Taylor [22]1037Observational cohortFEV1, FVCAfter stratifying by use of cannabis, at each age increasing cannabis use was associated with a decline in FEV1/FVC. After adjustments of other covariates, cannabis as a predictor was only marginally significant.
Moore [9]6728Cross-sectionalRespiratory symptoms, examination, FEV1, FVCMarijuana use was significantly associated with chronic bronchitis symptoms, coughing on most days, phlegm production, wheezing, and chest sounds without a cold. Cannabis smoking was not associated with an FEV1/FVC ratio <70%.
Aldington [23]339Cross-sectionalEmphysema by CT, FEV1, FVC, TLC, FRC, MMEF, SVC, RV, TLCO, sGaw, VABoth cannabis and tobacco smoking groups showed a reduction in the FEV1/FVC. Tobacco reduced FEV1, while cannabis smoking had no effect on FEV1. Tobacco smoking was associated with macroscopic emphysema by CT, but not cannabis-only smoking.
Tan [24]878Observational cohortRespiratory symptoms, COPD by spirometryMarijuana only smokers had no significant increase in risk of COPD as defined by symptoms and spirometry. However, tobacco and marijuana concurrent use produced an increased risk of respiratory symptoms and COPD.
Hancox [25]1037Observational cohortFEV1, FVC, TLC, RV, VA, TLCO, Raw, sGawCannabis exposure was associated with increased FVC and TLC, but no significant association with FEV1 or FEV1/FVC. Marijuana smoking associated with increased Raw and lower sGaw.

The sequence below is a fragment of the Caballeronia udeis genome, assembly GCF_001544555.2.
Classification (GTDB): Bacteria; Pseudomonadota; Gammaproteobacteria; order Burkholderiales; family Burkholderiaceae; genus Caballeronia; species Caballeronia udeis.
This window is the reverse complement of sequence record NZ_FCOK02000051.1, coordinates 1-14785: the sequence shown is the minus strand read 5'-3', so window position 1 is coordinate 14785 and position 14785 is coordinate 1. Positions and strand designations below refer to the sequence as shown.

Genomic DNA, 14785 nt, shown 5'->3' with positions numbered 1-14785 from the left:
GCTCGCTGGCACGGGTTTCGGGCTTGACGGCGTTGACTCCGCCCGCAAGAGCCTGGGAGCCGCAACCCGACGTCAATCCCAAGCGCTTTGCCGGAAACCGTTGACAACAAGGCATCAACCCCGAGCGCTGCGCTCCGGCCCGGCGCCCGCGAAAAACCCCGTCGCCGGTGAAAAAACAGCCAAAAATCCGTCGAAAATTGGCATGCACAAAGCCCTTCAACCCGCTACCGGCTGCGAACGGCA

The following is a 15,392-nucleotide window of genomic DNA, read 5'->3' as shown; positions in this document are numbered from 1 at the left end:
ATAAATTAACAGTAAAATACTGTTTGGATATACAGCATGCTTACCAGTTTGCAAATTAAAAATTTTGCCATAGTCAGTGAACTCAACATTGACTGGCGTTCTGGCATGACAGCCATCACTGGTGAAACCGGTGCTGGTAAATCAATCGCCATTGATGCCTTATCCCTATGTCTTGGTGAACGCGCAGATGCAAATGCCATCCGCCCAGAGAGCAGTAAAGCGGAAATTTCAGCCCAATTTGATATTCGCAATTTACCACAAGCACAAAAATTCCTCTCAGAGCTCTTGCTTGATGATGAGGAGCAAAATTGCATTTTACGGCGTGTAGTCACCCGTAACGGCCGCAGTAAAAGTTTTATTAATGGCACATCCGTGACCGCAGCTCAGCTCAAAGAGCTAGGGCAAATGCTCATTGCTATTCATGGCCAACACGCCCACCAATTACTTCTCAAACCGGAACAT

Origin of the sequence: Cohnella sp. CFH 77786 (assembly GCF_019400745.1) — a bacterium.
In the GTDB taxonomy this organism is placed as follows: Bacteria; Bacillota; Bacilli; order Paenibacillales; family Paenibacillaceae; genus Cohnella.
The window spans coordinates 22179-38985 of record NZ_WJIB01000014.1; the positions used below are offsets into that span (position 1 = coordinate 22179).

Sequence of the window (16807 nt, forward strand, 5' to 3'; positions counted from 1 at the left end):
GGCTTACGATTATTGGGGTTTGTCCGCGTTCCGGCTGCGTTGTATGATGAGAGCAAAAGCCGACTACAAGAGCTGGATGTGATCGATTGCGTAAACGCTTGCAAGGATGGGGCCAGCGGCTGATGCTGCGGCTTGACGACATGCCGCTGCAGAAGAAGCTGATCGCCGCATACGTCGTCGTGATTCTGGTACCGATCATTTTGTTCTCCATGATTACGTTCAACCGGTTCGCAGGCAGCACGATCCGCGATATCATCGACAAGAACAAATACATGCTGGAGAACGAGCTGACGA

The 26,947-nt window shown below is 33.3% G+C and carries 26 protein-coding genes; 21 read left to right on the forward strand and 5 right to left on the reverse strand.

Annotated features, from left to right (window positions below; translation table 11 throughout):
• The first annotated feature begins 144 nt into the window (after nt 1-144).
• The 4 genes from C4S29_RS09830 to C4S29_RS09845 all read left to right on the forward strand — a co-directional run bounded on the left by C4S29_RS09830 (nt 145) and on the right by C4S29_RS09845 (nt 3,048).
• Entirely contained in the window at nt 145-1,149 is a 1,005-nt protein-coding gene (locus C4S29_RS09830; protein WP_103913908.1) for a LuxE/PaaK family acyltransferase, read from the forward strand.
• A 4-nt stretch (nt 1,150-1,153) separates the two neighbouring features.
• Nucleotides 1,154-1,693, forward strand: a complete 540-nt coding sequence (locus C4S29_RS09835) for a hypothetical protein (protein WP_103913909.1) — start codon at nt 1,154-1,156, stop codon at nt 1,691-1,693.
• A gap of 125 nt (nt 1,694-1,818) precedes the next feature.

Pletcher [26]5119Observational cohortFEV1, FVCMarijuana exposure was non-linearly associated with lung function, unlike tobacco. Cannabis exposure showed an increase in FEV1 over time at up to 7 joint-years and declining thereafter. FVC was significantly elevated in users up to 20 joint-years. Both FEV1 and FVC were increased at all exposure levels.
Kempker [27]7716Cross-sectionalFEV1, FVCFor cannabis smokers with 1–5 and 6–20 joint-years, there was no association with an FEV1/FVC <70%. Those with >20 joint-years did have an association. Use of marijuana in the past month was associated with increased FVC (0.13±0.03%, p=0.0001) for each additional day but no decrease in FEV1.
Macleod [28]500Observational cohortRespiratory symptoms, FEV1, FVCCannabis and tobacco use together was associated with increased cough, sputum production and wheeze. After adjustment for tobacco use, age, sex and deprivation, each additional joint year of cannabis was associated with 0.3% increase in prevalence of an FEV1/FVC <70%.

PO2: oxygen tension; PCO2: carbon dioxide tension; FEF25–75%: forced expiratory flow at 25–75% of FVC; Raw: airway resistance; CV: closing volume; ΔN2750–1250: percentage change in nitrogen concentration between 750 and 1250 mL of expired volume; PD50Raw: provocative dose required to achieve a 50% increase in airway resistance; PEFR: peak expiratory flow rate; FRC: functional residual capacity; TLCO: transfer factor of the lung for carbon monoxide; Vmax: oxygen uptake; sGaw: specific airway conductance; DLCO: diffusing capacity of the lung for carbon monoxide; Vmax50: flow rate at 50% of the expired FVC; AHR: airway hyperresponsiveness; CT: computed tomography; TLC: total lung capacity; MMEF: maximum mid-expiratory flow; SVC: slow vital capacity; RV: residual volume; VA: alveolar volume. Reproduced with modification from [2].